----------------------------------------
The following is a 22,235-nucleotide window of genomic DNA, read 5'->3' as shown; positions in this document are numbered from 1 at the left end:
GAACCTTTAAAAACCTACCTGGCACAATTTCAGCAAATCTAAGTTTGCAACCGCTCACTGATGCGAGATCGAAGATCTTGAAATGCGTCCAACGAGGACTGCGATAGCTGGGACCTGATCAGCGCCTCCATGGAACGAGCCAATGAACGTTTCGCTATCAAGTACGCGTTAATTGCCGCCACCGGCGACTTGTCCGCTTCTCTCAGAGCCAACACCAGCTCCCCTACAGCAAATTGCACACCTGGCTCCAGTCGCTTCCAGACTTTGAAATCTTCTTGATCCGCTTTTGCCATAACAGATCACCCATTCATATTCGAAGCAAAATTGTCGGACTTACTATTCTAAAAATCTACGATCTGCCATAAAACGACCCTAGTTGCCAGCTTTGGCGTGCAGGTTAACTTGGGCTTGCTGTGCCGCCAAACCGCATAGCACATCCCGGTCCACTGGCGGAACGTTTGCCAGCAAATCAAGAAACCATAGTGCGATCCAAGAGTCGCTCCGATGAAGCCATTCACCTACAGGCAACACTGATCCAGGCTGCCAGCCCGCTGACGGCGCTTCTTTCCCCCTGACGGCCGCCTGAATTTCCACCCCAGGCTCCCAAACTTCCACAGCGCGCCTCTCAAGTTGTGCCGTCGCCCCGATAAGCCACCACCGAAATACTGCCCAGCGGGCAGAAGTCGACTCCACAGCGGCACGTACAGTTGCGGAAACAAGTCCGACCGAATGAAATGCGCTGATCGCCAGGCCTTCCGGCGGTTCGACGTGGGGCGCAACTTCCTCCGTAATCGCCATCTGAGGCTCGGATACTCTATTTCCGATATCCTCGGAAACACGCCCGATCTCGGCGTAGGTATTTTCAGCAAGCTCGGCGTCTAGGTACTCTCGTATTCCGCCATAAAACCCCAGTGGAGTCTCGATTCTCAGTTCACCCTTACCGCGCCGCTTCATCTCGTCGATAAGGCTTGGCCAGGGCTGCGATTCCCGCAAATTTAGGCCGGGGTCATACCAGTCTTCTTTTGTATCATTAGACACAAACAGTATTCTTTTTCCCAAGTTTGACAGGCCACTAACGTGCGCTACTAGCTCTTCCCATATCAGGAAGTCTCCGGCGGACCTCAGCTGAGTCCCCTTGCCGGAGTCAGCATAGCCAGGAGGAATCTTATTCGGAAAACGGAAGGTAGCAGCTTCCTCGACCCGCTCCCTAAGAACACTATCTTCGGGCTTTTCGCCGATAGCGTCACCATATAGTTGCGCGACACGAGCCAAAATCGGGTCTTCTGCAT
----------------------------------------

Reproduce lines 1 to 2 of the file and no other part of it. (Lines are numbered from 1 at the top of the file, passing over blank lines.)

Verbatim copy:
The following is a 22,235-nucleotide window of genomic DNA, read 5'->3' as shown; positions in this document are numbered from 1 at the left end:
GAACCTTTAAAAACCTACCTGGCACAATTTCAGCAAATCTAAGTTTGCAACCGCTCACTGATGCGAGATCGAAGATCTTGAAATGCGTCCAACGAGGACTGCGATAGCTGGGACCTGATCAGCGCCTCCATGGAACGAGCCAATGAACGTTTCGCTATCAAGTACGCGTTAATTGCCGCCACCGGCGACTTGTCCGCTTCTCTCAGAGCCAACACCAGCTCCCCTACAGCAAATTGCACACCTGGCTCCAGTCGCTTCCAGACTTTGAAATCTTCTTGATCCGCTTTTGCCATAACAGATCACCCATTCATATTCGAAGCAAAATTGTCGGACTTACTATTCTAAAAATCTACGATCTGCCATAAAACGACCCTAGTTGCCAGCTTTGGCGTGCAGGTTAACTTGGGCTTGCTGTGCCGCCAAACCGCATAGCACATCCCGGTCCACTGGCGGAACGTTTGCCAGCAAATCAAGAAACCATAGTGCGATCCAAGAGTCGCTCCGATGAAGCCATTCACCTACAGGCAACACTGATCCAGGCTGCCAGCCCGCTGACGGCGCTTCTTTCCCCCTGACGGCCGCCTGAATTTCCACCCCAGGCTCCCAAACTTCCACAGCGCGCCTCTCAAGTTGTGCCGTCGCCCCGATAAGCCACCACCGAAATACTGCCCAGCGGGCAGAAGTCGACTCCACAGCGGCACGTACAGTTGCGGAAACAAGTCCGACCGAATGAAATGCGCTGATCGCCAGGCCTTCCGGCGGTTCGACGTGGGGCGCAACTTCCTCCGTAATCGCCATCTGAGGCTCGGATACTCTATTTCCGATATCCTCGGAAACACGCCCGATCTCGGCGTAGGTATTTTCAGCAAGCTCGGCGTCTAGGTACTCTCGTATTCCGCCATAAAACCCCAGTGGAGTCTCGATTCTCAGTTCACCCTTACCGCGCCGCTTCATCTCGTCGATAAGGCTTGGCCAGGGCTGCGATTCCCGCAAATTTAGGCCGGGGTCATACCAGTCTTCTTTTGTATCATTAGACACAAACAGTATTCTTTTTCCCAAGTTTGACAGGCCACTAACGTGCGCTACTAGCTCTTCCCATATCAGGAAGTCTCCGGCGGACCTCAGCTGAGTCCCCTTGCCGGAGTCAGCATAGCCAGGAGGAATCTTATTCGGAAAACGGAAGGTAGCAGCTTCCTCGACCCGCTCCCTAAGAACACTATCTTCGGGCTTTTCGCCGATAGCGTCACCATATAGTTGCGCGACACGAGCCAAAATCGGGTCTTCTGCAT